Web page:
4

In PHP, I can call base64_encode("\x00". $username. "\x00". $password) and the "\x00" represents a NULL character.

Now, in Objective-C, I have a function that converts NSData to base64 encoded NSString created by DaveDribin.

How do I create data from a string that has NULL characters?

This doesn't seem to work...

NSData * authCode = [[NSString stringWithFormat:@"%c%@%c%@", '\0', self.username, '\0', self.password] dataUsingEncoding:NSUTF8StringEncoding];
  • please describe "doesn't work" – slf Jan 21 '10 at 19:01
  • NSLog your string – vaddieg Jan 21 '10 at 19:14
  • Why does your string include NUL characters? This sounds suspiciously like something that should be an NSData to begin with. – Chuck Jan 21 '10 at 22:06
4

Like this:

char bytes[] = "\0username\0password";
NSData * data = [NSData dataWithBytes:bytes length:sizeof(bytes)];

NSLog(@"%@", data);

Output:

2010-01-22 09:15:22.546 app[6443] <00757365 726e616d 65007061 7373776f 726400>

Or from NSString:

char bytes[] = "\0username\0password";
NSString * string = [[NSString alloc] initWithBytes:bytes length:sizeof(bytes) encoding:NSUTF8StringEncoding];
NSData * data = [string dataUsingEncoding:NSUTF8StringEncoding];

You can see the null bytes at the beginning, in between username/password and at the end - because the char[] is null terminated.

  • You're initializing the string twice (with [NSString string] and with initWithBytes:length:). Also, you may need to use initWithBytes:length:encoding: to actually build. – Cœur Nov 19 '17 at 1:53
  • Corrected the bad initialization of combining +string with -init, because as the accepted answer, people are going to copy this code and the mistake. – uliwitness Mar 16 at 9:23
1

Your syntax is correct. NSString just doesn't handle NULL bytes well. I can't find any documentation about it, but NSString will silently ignore %c format specifiers with an argument of 0 (and on that note, the character constant '\0' expands to the integer 0; that is correct). It can, however, handle \0 directly embedded into an NSString literal.

See this code:

#import <Cocoa/Cocoa.h>
int main (int argc, char const *argv[])
{
    NSAutoreleasePool *pool = [[NSAutoreleasePool alloc] init];
    NSString *stringByChars = [NSString stringWithFormat:@"-%c%c%c%c-",0,0,0,0];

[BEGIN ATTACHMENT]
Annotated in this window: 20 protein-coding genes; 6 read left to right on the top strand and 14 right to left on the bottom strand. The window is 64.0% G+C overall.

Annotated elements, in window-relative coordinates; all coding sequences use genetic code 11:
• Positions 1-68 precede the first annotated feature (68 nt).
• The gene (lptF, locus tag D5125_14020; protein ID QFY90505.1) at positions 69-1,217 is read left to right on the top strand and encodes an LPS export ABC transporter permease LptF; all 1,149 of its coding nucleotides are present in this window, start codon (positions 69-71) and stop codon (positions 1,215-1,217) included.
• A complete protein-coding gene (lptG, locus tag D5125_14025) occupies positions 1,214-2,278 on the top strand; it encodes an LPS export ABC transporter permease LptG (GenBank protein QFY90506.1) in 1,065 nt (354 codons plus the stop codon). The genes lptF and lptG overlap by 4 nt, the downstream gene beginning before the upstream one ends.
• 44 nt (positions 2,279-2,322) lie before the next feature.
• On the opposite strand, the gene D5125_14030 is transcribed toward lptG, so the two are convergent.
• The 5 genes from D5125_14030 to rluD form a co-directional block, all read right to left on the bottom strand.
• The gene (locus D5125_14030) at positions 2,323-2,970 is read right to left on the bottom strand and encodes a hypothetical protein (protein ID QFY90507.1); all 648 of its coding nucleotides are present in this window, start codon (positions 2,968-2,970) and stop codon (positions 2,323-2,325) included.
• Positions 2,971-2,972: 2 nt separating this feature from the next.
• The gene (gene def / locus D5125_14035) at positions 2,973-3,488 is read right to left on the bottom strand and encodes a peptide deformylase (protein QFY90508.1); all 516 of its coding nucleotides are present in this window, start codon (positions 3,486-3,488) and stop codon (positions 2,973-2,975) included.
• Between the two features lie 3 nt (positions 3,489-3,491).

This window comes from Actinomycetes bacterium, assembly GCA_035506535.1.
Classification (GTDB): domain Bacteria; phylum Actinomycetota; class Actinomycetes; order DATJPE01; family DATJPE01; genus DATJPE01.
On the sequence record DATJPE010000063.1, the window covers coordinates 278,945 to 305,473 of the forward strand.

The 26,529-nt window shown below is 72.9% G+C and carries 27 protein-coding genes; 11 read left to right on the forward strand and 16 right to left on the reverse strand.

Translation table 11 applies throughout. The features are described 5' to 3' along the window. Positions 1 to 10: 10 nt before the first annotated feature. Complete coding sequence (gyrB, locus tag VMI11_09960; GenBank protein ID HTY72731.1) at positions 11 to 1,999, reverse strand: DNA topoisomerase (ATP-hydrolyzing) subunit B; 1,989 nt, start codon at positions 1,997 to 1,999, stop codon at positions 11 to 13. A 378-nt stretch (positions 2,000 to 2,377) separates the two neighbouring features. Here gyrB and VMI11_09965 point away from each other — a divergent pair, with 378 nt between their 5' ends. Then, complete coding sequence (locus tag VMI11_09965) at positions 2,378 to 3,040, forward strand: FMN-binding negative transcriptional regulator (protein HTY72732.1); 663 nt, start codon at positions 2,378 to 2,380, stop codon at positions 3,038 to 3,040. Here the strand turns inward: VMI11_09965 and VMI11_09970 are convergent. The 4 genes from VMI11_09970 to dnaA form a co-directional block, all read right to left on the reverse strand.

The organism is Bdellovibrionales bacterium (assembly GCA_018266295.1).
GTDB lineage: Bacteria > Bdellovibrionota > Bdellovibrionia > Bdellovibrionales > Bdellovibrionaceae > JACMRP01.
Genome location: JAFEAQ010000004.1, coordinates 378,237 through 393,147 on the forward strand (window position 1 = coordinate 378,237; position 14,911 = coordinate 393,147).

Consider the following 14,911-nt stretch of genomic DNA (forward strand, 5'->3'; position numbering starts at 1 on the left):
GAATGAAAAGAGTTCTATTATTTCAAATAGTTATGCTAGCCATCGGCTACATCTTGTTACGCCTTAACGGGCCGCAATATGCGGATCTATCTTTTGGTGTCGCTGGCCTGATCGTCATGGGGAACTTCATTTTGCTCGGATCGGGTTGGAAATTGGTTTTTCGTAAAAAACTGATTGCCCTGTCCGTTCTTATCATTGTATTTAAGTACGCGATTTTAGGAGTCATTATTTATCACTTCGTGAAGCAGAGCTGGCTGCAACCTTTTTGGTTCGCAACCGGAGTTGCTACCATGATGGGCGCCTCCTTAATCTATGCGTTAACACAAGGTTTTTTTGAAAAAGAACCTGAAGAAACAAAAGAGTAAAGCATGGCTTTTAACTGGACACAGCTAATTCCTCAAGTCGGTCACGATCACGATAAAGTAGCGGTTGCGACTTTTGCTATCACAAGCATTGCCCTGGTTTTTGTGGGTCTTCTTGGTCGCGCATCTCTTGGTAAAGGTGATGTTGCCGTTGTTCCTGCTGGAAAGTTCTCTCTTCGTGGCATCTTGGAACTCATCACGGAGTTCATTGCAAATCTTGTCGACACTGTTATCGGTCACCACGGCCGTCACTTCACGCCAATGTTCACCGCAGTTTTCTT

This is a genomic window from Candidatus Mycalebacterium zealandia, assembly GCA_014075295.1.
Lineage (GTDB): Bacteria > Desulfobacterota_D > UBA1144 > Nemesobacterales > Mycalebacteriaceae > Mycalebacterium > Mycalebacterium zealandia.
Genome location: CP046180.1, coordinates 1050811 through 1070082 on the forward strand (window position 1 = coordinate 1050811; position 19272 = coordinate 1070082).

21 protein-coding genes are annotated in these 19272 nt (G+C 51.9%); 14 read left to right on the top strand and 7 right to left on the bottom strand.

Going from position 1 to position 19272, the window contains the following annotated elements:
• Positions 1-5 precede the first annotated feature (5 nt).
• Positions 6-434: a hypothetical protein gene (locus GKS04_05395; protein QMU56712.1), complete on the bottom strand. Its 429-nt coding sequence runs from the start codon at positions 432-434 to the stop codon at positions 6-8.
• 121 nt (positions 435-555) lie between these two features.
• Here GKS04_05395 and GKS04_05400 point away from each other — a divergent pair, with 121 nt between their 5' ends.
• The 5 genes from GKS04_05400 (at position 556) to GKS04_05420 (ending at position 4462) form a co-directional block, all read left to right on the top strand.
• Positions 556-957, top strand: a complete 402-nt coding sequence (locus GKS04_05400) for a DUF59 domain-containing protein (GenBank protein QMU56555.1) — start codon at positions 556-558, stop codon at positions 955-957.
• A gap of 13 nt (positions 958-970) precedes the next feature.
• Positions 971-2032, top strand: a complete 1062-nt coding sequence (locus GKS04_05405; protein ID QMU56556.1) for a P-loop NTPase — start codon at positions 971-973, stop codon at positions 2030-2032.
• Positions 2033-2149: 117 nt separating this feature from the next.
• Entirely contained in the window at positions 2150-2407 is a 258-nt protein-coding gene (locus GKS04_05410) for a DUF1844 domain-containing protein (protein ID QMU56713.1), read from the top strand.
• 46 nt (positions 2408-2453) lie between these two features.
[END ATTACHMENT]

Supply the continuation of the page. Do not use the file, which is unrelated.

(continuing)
NSString *stringByEscapes = [NSString stringWithFormat:@"-\0\0\0\0-"];
    NSLog(@"  stringByChars: \"%@\"", stringByChars);
    NSLog(@"            len: %d", [stringByChars length]);
    NSLog(@"           data: %@", [stringByChars dataUsingEncoding:NSUTF8StringEncoding]);
    NSLog(@"stringByEscapes: \"%@\"", stringByEscapes);
    NSLog(@"            len: %d", [stringByEscapes length]);
    NSLog(@"           data: %@", [stringByEscapes dataUsingEncoding:NSUTF8StringEncoding]);
    [pool drain];
    return 0;
}

returns:

  stringByChars: "--"
            len: 2
           data: <2d2d>
stringByEscapes: "-
            len: 6
           data: <2d000000 002d>

(Note that since the stringByEscapes actually contains the NULL bytes, it terminates the NSLog string early).

0

Not quite sure why this works, but instead of using @"%c" as the format string with '\0', try using @"%@" as the format string with @"\0"

0

You could also try this (tested and working - taken from: http://www.cocoabuilder.com/archive/cocoa/174917-nul-characters-in-nsstring-cause-unexpected-results.html)

NSString* s1 = [[NSString alloc] initWithBytes:buffer length:sizeof (buffer)
      encoding:CFStringConvertEncodingToNSStringEncoding(kCFStringEncodingUTF16LE)]; // @"A[NUL]end" (*)
NSLog(@"s1 = %@", s1);
NSString* s2 = @"CD";
NSLog(@"s2 = %@", s2) ;
NSString* sC = [s1 stringByAppendingString:s2];
NSLog(@"sC = %@", sC);
NSLog(@"length of s1:%i", [s1 length]);
NSLog(@"length of s2:%i", [s2 length]);
NSLog(@"length of sC:%i", [sC length]);
[s1 release];
0

stefanB's answer looks like a right option. Turns out I was passing in wrong info to make it look like \0 wasn't working

This was ok:

[NSString stringWithFormat:@"\0user\0pass"]

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